The resolution expresses support for Bush’s efforts to work through the Security Council and authorizes the president to use force to “defend the national security of the United States against the continuing threat posed by Iraq” and “enforce all relevant” Security Council resolutions. It also requires the president to notify Congress 48 hours after initiating the use of force, explaining his determination that a peaceful solution will not “adequately protect the national security of the United States” or enforce Security Council resolutions.

The Bush administration has been unclear about the conditions under which it would use military force against Iraq. Bush said in an October 7 speech that, in addition to dismantling its prohibited weapons programs, Iraq must end its support for terrorism, account for military personnel missing from the Persian Gulf War, and end human rights abuses. “Only by taking these steps [can] the Iraqi regime…avoid conflict,” he said.

Secretary of State Colin Powell contradicted Bush in an October 20 interview on NBC’s “Meet the Press.” While pointing out that UN resolutions cover some of the issues Bush raised, he said “all we are interested in is getting rid of those weapons of mass destruction…there are many other resolutions that [Saddam Hussein] has violated…. All of those...have to be dealt with in due course, but the major issue before us is disarmament.”

It is also uncertain whether U.S. military action would attempt to overthrow Iraq’s government. Recent Bush administration statements suggest that a disarmed Iraq would be sufficient to satisfy Washington’s requirement for “regime change,” which the administration previously defined as a change in government.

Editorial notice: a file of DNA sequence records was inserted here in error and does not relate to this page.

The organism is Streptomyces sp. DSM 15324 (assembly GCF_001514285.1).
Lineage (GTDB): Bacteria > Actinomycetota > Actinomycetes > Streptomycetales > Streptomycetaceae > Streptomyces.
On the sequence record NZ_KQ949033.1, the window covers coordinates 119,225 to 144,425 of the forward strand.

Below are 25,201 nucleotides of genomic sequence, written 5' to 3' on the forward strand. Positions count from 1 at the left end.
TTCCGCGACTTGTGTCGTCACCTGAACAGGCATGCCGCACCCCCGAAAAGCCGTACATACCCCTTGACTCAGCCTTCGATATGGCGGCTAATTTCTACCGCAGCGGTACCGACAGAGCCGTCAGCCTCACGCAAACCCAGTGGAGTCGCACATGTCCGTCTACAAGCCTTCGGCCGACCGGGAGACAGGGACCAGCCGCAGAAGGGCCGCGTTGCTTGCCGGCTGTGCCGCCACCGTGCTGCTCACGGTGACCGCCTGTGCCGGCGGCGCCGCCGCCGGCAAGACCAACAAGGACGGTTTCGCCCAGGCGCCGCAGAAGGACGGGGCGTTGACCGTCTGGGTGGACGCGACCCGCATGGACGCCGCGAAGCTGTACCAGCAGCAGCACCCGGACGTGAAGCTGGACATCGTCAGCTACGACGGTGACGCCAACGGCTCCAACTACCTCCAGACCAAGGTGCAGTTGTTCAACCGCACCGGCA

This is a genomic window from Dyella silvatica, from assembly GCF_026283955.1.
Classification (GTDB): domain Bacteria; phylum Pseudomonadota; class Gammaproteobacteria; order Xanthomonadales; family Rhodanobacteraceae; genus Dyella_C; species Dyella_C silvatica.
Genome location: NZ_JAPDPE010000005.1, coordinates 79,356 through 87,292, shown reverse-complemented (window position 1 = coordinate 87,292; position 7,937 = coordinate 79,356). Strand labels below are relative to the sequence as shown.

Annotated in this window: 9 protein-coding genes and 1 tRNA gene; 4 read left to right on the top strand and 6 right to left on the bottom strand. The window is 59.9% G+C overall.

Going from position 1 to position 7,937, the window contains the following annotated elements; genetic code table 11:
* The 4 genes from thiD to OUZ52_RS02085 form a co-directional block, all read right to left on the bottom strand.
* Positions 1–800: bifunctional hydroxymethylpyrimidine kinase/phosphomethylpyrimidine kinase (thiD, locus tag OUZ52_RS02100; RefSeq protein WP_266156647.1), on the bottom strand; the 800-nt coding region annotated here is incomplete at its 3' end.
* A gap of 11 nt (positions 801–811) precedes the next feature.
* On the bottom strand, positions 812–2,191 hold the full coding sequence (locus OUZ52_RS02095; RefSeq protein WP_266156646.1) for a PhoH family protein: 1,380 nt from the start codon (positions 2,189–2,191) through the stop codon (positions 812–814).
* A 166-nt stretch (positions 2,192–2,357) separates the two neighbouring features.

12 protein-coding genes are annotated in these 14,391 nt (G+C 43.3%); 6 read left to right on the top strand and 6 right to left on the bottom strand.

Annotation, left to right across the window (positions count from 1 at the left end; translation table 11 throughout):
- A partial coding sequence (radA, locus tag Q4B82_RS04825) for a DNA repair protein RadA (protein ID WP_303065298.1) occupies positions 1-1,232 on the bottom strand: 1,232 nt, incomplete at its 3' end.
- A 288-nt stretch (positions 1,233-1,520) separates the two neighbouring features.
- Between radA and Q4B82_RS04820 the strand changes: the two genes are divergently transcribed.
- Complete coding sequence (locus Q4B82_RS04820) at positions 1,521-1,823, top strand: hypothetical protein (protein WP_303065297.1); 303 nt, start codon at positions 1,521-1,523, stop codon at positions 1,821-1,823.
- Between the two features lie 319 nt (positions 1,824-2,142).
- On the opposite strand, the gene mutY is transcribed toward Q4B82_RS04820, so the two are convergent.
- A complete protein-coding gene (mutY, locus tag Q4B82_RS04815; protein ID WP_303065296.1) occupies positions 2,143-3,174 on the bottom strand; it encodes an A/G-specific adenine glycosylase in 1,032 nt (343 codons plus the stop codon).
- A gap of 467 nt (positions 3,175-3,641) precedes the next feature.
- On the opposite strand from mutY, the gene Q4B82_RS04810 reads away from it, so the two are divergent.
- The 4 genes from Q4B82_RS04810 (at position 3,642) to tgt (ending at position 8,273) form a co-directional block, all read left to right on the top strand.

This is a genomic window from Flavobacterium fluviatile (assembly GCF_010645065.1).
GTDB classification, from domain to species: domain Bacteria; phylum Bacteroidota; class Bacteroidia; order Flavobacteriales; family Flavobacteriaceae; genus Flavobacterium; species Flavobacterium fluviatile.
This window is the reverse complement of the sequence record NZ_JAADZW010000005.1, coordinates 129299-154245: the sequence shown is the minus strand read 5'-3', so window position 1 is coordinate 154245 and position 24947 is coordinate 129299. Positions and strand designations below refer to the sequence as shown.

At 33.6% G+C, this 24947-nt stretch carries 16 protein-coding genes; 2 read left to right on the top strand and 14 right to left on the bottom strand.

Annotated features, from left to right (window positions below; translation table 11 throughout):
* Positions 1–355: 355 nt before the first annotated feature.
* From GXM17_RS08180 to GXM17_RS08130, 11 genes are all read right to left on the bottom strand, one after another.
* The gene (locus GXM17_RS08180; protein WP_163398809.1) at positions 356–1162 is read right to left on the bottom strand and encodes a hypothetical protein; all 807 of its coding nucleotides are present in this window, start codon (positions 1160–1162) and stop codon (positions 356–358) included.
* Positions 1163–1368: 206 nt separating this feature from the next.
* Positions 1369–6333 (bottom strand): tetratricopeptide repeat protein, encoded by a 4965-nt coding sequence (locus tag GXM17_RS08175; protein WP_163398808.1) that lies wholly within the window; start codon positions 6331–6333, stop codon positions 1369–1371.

The text of the 1998 legislation reads, “[I]t should be the policy of the United States to seek to remove the Saddam Hussein regime from power in Iraq and to replace it with a democratic government.” In his October 7 speech, however, Bush said that Iraq’s compliance with his demands would “change the nature of the regime.”

U.S., Security Council Debate

Serb Arms Companies in Illegal Deals With Iraq

November 2002

By Wade Boese

The Federal Republic of Yugoslavia (FRY) fired two public officials and launched a government investigation October 22 in response to evidence that Serbian companies have been illegally upgrading Iraqi combat aircraft. The United States, which recently suspended some U.S. aid to Ukraine for its president’s authorization two years ago of arms sales to Iraq, welcomed the Yugoslav moves and urged all countries to abide by the 1990 UN arms embargo on Iraq.

NATO troops conducted an October 11-13 inspection of the Orao aviation firm in the Republika Srpska, discovering contracts revealing unreported, illegal weapons exports. A NATO spokesperson refused to specify October 22 where the exports were going, but U.S. officials reported the deals were with Iraq and done in cooperation with Yugoimport, a company based in the FRY. An additional report appeared a few days later in The Washington Post, claiming that the United States also suspects FRY companies of helping Iraq develop cruise missiles, but U.S. officials refused to comment on the issue.

The FRY and the Republika Srpska, which is part of Bosnia and Herzegovina, are both predominantly Serbian entities of the former Yugoslavia. Republika Srpska is under the jurisdiction of NATO’s Stabilization Force, which was established in 1996 to oversee and help implement the 1995 Dayton Peace Accords that ended fighting in the former Yugoslavia.

Responding quickly to the news, the FRY denied that the illicit Iraq activities were approved by the central government and removed the deputy minister of defense responsible for overseeing its weapons exports and the director of Yugoimport. A special committee was also formed to investigate the matter further.

The Republika Srpska has also reacted by removing three officials: the head of Orao, a top air force official, and the individual in charge of its arms trade. But Washington says Republika Srpska has not done enough because the evidence indicates a concerted program to aid Iraq. Bosnia and Herzegovina subsequently banned all arms exports and imports.